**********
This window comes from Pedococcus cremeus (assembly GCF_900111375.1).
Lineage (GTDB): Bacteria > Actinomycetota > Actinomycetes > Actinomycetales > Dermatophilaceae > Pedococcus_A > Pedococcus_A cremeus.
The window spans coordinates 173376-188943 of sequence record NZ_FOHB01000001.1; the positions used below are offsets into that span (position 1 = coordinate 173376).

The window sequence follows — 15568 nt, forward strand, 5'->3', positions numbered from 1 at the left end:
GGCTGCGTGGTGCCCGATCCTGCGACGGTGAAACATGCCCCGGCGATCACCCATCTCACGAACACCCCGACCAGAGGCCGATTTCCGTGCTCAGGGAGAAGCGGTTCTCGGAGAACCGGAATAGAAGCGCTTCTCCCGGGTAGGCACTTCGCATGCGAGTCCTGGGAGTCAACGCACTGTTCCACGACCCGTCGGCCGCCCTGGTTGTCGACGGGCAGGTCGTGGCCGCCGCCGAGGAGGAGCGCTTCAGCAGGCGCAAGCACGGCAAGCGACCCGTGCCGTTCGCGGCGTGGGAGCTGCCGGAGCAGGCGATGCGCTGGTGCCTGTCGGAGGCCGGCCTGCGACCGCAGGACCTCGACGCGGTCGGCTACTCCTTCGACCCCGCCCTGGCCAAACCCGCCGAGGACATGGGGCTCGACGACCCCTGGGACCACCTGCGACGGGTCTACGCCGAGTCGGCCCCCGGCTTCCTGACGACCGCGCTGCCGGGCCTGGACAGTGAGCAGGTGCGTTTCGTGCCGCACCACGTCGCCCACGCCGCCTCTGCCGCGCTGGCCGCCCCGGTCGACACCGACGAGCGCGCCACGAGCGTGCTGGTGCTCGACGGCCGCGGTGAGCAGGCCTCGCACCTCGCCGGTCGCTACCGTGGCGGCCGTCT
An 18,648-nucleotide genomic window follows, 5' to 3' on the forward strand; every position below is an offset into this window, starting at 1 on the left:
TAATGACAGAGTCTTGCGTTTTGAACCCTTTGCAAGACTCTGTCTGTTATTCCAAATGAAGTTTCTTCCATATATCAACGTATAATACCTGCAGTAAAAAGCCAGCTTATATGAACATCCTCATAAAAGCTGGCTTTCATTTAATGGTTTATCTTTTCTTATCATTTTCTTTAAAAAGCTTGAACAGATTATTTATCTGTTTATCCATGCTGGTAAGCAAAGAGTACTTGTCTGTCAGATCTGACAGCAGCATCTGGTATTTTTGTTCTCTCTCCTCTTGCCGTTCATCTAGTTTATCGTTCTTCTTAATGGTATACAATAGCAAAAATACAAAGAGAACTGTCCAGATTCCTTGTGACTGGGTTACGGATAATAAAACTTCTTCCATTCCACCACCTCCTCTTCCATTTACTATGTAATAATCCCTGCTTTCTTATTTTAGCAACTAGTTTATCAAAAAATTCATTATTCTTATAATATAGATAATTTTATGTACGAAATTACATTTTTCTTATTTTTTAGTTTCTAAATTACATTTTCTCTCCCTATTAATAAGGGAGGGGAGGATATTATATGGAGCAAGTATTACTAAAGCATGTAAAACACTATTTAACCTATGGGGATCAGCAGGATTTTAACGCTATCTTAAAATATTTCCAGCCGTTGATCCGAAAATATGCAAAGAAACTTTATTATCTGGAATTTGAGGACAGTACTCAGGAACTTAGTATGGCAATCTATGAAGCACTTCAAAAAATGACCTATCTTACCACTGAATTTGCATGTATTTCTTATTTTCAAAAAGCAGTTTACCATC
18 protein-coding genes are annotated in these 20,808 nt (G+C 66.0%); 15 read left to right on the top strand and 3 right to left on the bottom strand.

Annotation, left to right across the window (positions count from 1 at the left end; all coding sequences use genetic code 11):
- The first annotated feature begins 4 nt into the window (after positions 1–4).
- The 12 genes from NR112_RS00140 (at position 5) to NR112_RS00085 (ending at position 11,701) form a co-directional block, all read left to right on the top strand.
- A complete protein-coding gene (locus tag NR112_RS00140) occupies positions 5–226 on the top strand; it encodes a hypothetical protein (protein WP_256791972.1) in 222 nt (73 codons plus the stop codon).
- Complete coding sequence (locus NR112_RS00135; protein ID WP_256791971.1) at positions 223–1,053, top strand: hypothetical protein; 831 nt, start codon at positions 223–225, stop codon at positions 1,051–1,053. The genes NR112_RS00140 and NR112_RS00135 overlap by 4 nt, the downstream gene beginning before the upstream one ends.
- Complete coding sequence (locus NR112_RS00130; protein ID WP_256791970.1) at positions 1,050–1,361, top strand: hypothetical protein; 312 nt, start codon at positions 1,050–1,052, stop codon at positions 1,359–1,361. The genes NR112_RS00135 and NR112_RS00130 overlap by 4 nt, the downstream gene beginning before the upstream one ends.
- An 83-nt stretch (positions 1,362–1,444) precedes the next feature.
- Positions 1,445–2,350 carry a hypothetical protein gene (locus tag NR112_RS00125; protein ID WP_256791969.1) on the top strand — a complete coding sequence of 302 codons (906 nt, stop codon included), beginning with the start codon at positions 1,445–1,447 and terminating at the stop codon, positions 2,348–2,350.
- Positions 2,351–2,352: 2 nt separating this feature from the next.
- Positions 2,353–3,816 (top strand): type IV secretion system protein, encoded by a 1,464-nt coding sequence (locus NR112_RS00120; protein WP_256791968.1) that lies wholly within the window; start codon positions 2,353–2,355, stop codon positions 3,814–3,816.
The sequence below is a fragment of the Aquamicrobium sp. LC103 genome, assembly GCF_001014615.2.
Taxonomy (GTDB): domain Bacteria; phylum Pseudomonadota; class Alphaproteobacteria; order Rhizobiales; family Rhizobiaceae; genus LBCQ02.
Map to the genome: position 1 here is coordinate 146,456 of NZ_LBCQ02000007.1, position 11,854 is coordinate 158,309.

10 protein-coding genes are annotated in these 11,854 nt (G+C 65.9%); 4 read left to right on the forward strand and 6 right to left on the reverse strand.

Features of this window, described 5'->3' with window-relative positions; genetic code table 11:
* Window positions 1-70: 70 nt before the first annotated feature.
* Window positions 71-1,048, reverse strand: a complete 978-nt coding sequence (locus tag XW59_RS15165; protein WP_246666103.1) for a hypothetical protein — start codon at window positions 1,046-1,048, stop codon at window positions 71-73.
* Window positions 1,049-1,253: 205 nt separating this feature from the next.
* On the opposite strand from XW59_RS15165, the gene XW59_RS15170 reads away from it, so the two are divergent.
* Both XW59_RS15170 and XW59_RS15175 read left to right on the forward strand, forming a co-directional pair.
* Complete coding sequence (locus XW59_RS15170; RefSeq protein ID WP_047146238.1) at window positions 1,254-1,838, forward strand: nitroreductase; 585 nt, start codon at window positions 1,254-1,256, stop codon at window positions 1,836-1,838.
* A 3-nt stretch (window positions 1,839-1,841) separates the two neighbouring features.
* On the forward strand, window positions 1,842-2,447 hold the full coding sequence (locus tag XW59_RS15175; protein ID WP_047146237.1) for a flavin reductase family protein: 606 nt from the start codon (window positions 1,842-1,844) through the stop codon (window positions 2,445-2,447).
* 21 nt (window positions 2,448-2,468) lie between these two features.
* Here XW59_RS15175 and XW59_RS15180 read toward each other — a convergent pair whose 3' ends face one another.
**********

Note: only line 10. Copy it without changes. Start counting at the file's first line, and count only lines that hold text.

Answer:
- The first annotated feature begins 4 nt into the window (after positions 1–4).